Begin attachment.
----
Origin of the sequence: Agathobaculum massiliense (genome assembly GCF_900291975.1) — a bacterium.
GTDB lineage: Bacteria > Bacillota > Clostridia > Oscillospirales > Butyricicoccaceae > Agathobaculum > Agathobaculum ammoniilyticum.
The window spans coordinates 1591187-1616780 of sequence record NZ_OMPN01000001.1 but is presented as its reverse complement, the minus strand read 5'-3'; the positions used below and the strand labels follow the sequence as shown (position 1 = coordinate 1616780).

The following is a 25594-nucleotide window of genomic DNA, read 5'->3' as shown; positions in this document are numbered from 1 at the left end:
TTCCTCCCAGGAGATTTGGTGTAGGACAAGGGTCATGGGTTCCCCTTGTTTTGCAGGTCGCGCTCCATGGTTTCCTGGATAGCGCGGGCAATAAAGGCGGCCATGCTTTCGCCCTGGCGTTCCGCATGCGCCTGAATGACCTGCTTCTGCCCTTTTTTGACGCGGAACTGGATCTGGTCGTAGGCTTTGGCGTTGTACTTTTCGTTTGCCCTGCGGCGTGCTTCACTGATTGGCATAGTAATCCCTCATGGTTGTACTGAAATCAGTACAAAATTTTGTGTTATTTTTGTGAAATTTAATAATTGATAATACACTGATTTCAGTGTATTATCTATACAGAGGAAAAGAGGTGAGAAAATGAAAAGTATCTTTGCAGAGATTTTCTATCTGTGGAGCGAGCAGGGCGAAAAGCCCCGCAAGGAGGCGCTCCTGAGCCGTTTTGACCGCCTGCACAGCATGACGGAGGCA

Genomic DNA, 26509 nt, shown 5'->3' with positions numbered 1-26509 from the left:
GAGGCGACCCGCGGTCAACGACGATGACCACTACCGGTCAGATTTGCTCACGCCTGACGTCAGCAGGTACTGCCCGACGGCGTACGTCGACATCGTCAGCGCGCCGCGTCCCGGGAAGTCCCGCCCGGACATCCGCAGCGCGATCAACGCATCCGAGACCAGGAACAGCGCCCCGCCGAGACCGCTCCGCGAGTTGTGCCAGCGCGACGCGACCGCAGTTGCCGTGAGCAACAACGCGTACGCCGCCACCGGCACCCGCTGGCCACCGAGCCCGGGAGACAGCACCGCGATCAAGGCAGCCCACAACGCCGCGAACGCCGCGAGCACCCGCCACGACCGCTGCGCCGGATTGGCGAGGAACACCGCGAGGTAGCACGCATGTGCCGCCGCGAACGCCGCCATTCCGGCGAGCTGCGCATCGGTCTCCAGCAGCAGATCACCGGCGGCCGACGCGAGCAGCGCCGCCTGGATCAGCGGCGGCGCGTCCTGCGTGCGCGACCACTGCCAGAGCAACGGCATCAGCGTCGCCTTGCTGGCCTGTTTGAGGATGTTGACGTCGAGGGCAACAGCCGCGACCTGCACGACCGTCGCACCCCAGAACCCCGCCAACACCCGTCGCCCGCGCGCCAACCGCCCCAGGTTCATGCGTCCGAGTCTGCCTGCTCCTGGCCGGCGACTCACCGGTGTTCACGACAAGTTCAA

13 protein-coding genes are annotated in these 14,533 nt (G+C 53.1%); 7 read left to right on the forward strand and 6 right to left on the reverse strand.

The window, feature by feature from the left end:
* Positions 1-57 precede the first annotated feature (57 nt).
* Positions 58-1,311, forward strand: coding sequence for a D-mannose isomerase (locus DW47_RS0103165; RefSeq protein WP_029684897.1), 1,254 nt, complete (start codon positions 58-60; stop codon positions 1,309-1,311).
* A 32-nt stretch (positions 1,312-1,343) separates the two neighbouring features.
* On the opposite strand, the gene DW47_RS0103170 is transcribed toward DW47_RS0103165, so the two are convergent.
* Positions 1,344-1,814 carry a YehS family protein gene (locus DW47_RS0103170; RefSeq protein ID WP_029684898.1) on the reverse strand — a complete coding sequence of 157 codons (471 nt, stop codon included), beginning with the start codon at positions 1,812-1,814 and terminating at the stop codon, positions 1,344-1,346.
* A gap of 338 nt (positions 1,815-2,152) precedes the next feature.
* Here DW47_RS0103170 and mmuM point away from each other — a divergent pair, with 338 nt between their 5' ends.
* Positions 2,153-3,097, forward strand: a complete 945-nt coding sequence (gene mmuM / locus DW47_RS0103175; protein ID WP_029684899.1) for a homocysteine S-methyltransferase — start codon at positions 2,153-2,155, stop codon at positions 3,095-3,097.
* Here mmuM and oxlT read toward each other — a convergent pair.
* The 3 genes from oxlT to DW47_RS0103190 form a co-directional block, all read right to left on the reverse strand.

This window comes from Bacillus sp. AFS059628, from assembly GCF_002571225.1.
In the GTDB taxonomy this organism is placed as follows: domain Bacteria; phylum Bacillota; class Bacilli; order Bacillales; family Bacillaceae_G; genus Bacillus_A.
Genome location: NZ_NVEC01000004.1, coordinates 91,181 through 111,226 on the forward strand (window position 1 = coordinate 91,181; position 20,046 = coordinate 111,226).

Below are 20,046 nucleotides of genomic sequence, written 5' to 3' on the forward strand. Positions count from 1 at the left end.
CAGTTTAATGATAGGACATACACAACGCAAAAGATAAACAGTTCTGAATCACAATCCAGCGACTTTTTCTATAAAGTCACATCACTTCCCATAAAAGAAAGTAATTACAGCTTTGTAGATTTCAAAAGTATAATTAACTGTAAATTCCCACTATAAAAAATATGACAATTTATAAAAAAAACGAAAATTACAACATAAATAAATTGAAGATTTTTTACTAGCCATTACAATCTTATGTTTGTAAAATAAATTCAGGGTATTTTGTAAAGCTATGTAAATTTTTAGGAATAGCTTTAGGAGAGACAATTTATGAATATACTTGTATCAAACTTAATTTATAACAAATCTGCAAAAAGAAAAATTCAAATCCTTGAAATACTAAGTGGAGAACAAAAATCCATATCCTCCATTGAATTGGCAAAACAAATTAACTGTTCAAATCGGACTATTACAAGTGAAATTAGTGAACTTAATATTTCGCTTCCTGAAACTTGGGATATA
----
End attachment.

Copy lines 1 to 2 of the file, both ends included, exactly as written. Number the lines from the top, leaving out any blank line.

Origin of the sequence: Agathobaculum massiliense (genome assembly GCF_900291975.1) — a bacterium.
GTDB lineage: Bacteria > Bacillota > Clostridia > Oscillospirales > Butyricicoccaceae > Agathobaculum > Agathobaculum ammoniilyticum.